What role did popular TV shows like NYPD Blue or films like Spike Lee’s adaptation of the Richard Price novel Clockers have on the situation? Dates and Dwyer agreed that both police officers and the public were influenced by the characters portrayed in popular culture; Dates specifically believed that the self-image of African American youth were informed by it, saying that “for them that is a reality, so that violence becomes more of a way of life than what they have experienced in their own lives.” As far as their views of the police, she claimed that “it makes them very cynical about police. [They view the police as] just as bad as the criminals; the only difference is [that] they have a badge.”
Meanwhile, Wolinsky observed how the pendulum had swung in the ways police officers were portrayed, from the idealized partners of TV’s ADAM-12 in the sixties and seventies to the often ethically-challenged rogues of NYPD Blue in the nineties. He believed neither portrayal was “really real.”
For his part, Durk saw that the rogue image was embraced too often by officers, sharing that “it’s a common joke among police circles across the country: ‘You have a right to remain silent as long as you can stand the pain.’”
Wolinsky and Dwyer agreed that big city newsrooms were flooded with more alleged incidents of police misconduct than could be investigated by the media, so what Dwyer termed reports of “garden variety brutality” were “often ignored or tolerated”. So how did the Louima case end up in the headlines? Of course, the brutal sexual perversion of what was alleged arose the public’s prurient interest in itself, but Dwyer’s response was just as troubling: “I think if Louima had been killed . . . the story would probably have not have gotten this amount of coverage, because there would have been a cover account . . . by the officers implicated in this case . . . Had Louima not been alive to give testimony to the contrary, I think this story would not have been as dramatic as it was.”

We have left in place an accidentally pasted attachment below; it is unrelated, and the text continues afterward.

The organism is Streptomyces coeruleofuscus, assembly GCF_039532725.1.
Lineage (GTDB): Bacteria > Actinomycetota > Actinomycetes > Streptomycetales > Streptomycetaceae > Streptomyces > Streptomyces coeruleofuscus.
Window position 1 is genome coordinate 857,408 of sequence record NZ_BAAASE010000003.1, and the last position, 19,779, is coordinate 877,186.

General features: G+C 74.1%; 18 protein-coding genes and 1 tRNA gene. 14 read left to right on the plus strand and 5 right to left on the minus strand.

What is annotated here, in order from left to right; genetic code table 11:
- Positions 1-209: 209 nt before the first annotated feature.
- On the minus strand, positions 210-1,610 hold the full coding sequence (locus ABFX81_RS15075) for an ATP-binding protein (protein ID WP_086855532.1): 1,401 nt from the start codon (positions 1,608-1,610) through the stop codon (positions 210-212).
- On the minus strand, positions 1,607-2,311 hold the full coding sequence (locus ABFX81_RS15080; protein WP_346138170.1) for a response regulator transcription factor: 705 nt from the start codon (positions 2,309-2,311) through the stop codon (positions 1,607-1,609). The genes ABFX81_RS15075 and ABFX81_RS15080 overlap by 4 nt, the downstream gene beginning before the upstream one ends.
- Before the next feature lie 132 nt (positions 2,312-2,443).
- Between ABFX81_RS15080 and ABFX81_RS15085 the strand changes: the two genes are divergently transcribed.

Reporting on the symptom, but not the condition
Durk lamented that the focus on police brutality stemming from the Louima case was an anomaly, because “the press typically covers an event as opposed to a condition.” Despite that, he pointed out how the officer who contacted McAlary went to the media rather than Internal Affairs, because he was one of “thousands and thousands of honest cops who felt they had nowhere to go” to report misconduct.
McAlary’s reporting would eventually lead to Officer Justin Volpe receiving a sentence of 30 years without parole for his role in the assault. Another officer, Charles Schwartz, would see his conviction for the assault overturned, but would serve five years for perjury.5
In April 1998, McAlary would be awarded a Pulitzer Prize for Commentary for his columns about the Louima case.6 In December of that year, the colon cancer would take his life.7
Louima reached an $8.7 million settlement from the city and the police union and settled in Florida with his wife and children to run a real estate business.8
1 Lisheron, Mark. “It’s the Story That’s Most Important”, American Journalism Review, 1998, June.
2 Lisheron, op. cit.
3 Levitt, Leonard. NYPD Confidential: Power and Corruption in the Country’s Greatest Police Force. New York: Thomas Dunne, 2009, 160-161.
4 Levitt, op. cit., 160-161.
5 Fertig, Beth and Jim O’Grady. “Twenty Years Later: The Police Assault on Abner Louima and What it Means”. WNYC.org, 2017, August 9. Accessed March 26, 2019.
6 The Pulitzer Prizes, “1998 Pulitzer Prizes: Journalism”, pulitzer.org. Accessed March 26, 2019.
7 Firestone, David. “Mike McAlary, 41, Columnist With Swagger to Match City’s”, The New York Times, 1998, December 26, C6.
8 Fertig and O’Grady, op. cit.